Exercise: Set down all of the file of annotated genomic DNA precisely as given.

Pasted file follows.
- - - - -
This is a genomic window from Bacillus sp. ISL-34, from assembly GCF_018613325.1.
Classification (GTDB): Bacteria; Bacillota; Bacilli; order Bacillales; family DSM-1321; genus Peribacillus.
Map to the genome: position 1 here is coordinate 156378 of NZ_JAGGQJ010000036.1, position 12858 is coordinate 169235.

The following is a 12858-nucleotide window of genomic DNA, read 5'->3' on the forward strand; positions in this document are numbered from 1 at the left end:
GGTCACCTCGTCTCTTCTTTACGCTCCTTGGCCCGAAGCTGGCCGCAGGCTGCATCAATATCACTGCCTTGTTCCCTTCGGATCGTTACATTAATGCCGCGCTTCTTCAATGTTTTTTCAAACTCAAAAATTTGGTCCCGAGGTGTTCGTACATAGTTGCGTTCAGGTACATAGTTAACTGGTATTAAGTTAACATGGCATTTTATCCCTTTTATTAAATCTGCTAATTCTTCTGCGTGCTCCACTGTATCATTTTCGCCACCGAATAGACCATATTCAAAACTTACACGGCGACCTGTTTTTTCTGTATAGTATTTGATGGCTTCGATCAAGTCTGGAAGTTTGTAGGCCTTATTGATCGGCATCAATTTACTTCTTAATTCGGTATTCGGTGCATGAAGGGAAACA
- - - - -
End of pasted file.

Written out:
This is a genomic window from Bacillus sp. ISL-34, from assembly GCF_018613325.1.
Classification (GTDB): Bacteria; Bacillota; Bacilli; order Bacillales; family DSM-1321; genus Peribacillus.
Map to the genome: position 1 here is coordinate 156378 of NZ_JAGGQJ010000036.1, position 12858 is coordinate 169235.

The following is a 12858-nucleotide window of genomic DNA, read 5'->3' on the forward strand; positions in this document are numbered from 1 at the left end:
GGTCACCTCGTCTCTTCTTTACGCTCCTTGGCCCGAAGCTGGCCGCAGGCTGCATCAATATCACTGCCTTGTTCCCTTCGGATCGTTACATTAATGCCGCGCTTCTTCAATGTTTTTTCAAACTCAAAAATTTGGTCCCGAGGTGTTCGTACATAGTTGCGTTCAGGTACATAGTTAACTGGTATTAAGTTAACATGGCATTTTATCCCTTTTATTAAATCTGCTAATTCTTCTGCGTGCTCCACTGTATCATTTTCGCCACCGAATAGACCATATTCAAAACTTACACGGCGACCTGTTTTTTCTGTATAGTATTTGATGGCTTCGATCAAGTCTGGAAGTTTGTAGGCCTTATTGATCGGCATCAATTTACTTCTTAATTCGGTATTCGGTGCATGAAGGGAAACA